By Jared Weber
For Healing Transitions alumni, the silver chip is a symbol of sobriety and accomplishment.
The token is earned at an individual’s “transition ceremony,” a night of celebration that concludes one’s experience in the substance use recovery program, based on the old Dorothea Dix Hospital campus in Raleigh. It’s a critical accomplishment that marks somewhere between 12 to 18 months of progress.
“[The silver chip] is really important for folks in terms of sticking with something … and not giving up,” executive director Chris Budnick said. “It gives a sense of accomplishment. It plays a big role in that.”
Ten men — program graduates number 796 to 805, respectively — received their silver chips on a recent Thursday night in the Healing Transitions cafeteria at the now 17-year-old recovery program’s 122nd men’s transition ceremony.
Budnick, in recovery for 28 years, has helped oversee Healing Transitions since it opened in 2001. He said the reason for most participants showing up there varies far more now than it did in the early years.
In those days, many low-income African Americans frequented the program, many as a result of cocaine use, but opioids have also been ravaging America’s black communities long before this decade.
Now, however, there are more middle-class whites enrolling in the program as opioid use among them has skyrocketed.
While data show that opioid-related overdose deaths have risen over time since 1999, the issue was rarely referred to as a “crisis” or “epidemic” before that number skyrocketed within the white population.
In 2013, opioid overdose numbers in white suburbia surpassed that of any other demographic.
According to the N.C. Department of Health and Human Services, more than 12,000 North Carolinians died after overdosing on opioids between 1999 and 2016. So far this year, whites – most of them between the ages of 25 and 34 – have accounted for 84 percent of the state’s overdoses.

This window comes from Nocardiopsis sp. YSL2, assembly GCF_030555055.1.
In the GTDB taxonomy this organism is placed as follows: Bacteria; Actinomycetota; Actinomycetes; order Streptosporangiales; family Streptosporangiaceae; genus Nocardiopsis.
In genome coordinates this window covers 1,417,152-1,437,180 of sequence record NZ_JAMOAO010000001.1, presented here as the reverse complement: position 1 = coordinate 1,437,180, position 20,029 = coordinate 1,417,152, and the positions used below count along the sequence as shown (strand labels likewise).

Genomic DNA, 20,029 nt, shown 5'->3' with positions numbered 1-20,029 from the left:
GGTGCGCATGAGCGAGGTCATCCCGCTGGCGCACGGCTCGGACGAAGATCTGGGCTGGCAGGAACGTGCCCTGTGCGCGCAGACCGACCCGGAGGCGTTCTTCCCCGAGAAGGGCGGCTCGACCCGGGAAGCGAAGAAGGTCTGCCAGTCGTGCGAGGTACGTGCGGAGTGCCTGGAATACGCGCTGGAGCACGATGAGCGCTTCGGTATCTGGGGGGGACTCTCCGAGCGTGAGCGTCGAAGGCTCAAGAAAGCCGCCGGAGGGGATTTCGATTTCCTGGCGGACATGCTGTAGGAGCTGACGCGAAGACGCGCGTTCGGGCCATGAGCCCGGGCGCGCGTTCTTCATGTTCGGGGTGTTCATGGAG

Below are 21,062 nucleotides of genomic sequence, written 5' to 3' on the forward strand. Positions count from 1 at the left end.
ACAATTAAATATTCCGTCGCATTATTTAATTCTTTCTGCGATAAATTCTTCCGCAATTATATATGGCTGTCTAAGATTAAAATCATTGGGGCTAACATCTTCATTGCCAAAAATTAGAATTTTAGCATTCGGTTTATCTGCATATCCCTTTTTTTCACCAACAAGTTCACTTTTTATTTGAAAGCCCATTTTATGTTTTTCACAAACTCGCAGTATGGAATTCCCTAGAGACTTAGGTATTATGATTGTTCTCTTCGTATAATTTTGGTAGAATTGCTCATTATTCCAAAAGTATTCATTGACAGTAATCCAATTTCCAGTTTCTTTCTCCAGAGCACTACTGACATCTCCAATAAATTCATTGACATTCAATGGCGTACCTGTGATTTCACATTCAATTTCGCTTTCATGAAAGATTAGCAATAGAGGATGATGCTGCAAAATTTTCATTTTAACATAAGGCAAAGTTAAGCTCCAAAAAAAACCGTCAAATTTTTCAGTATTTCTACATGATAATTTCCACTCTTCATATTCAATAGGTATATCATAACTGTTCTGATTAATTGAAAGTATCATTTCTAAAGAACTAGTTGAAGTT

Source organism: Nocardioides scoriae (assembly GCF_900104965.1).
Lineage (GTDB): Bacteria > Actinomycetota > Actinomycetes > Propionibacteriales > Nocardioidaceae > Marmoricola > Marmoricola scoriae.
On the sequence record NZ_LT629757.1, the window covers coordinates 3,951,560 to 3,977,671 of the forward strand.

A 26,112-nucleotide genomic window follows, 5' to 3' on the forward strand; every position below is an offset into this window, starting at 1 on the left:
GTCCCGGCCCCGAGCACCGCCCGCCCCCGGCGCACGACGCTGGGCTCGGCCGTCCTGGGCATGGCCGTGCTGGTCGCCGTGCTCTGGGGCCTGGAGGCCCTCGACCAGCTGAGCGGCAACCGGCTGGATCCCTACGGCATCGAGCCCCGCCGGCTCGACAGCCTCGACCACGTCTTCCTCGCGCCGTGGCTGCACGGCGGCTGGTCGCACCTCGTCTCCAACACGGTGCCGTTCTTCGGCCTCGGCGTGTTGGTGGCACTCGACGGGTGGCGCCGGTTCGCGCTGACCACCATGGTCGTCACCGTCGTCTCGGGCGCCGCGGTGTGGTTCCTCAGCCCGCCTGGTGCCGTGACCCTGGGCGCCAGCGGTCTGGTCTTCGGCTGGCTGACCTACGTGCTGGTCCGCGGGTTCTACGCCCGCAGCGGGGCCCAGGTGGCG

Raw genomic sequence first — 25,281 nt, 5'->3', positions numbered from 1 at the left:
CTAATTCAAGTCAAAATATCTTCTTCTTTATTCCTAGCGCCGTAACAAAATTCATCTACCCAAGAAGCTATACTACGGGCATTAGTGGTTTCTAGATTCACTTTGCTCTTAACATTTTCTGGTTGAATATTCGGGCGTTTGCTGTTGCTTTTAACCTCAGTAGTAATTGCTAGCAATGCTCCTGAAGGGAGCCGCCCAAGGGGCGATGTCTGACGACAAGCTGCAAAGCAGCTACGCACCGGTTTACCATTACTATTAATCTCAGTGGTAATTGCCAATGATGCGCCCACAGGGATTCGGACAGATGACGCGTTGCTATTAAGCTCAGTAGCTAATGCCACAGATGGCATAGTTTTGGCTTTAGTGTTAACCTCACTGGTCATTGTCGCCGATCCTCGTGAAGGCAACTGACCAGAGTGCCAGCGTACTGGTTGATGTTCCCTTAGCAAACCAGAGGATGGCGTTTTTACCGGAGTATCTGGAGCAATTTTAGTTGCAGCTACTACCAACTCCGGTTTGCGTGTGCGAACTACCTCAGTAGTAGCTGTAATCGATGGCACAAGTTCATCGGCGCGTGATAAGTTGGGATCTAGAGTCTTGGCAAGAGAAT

“Our population has gotten younger and whiter with the opioid crisis,” Budnick said. “A lot of folks that have ended up here now have never been on the streets, but mom and dad say ‘You can’t stay here anymore.’”
That’s forced Healing Transitions to re-evaluate how they administer care and help people in general.
Life preserving connections
Budnick said the opioid epidemic has changed the way the program views people with substance use disorders.
For one, they’re much more prepared for potential crises.
“The number one difference with the opioid crisis is you cannot help somebody get into recovery if they’re dead,” he said.
Budnick and his colleagues have brought naloxone, a life-saving overdose reversal drug, into facilities. At first, it was just kept in detox. Healing Transitions now keeps the drug stocked throughout the facility and makes it available for at-risk people at a moment’s notice once they’ve left the campus.
“It’s at the front desk, it’s in the residential buildings, it’s in the shelter, it’s everywhere around the facility,” Budnick said.
The program has also started regularly conducting what they call “naloxone overdose drills,” where they simulate administering naloxone shots to someone suffering from an overdose.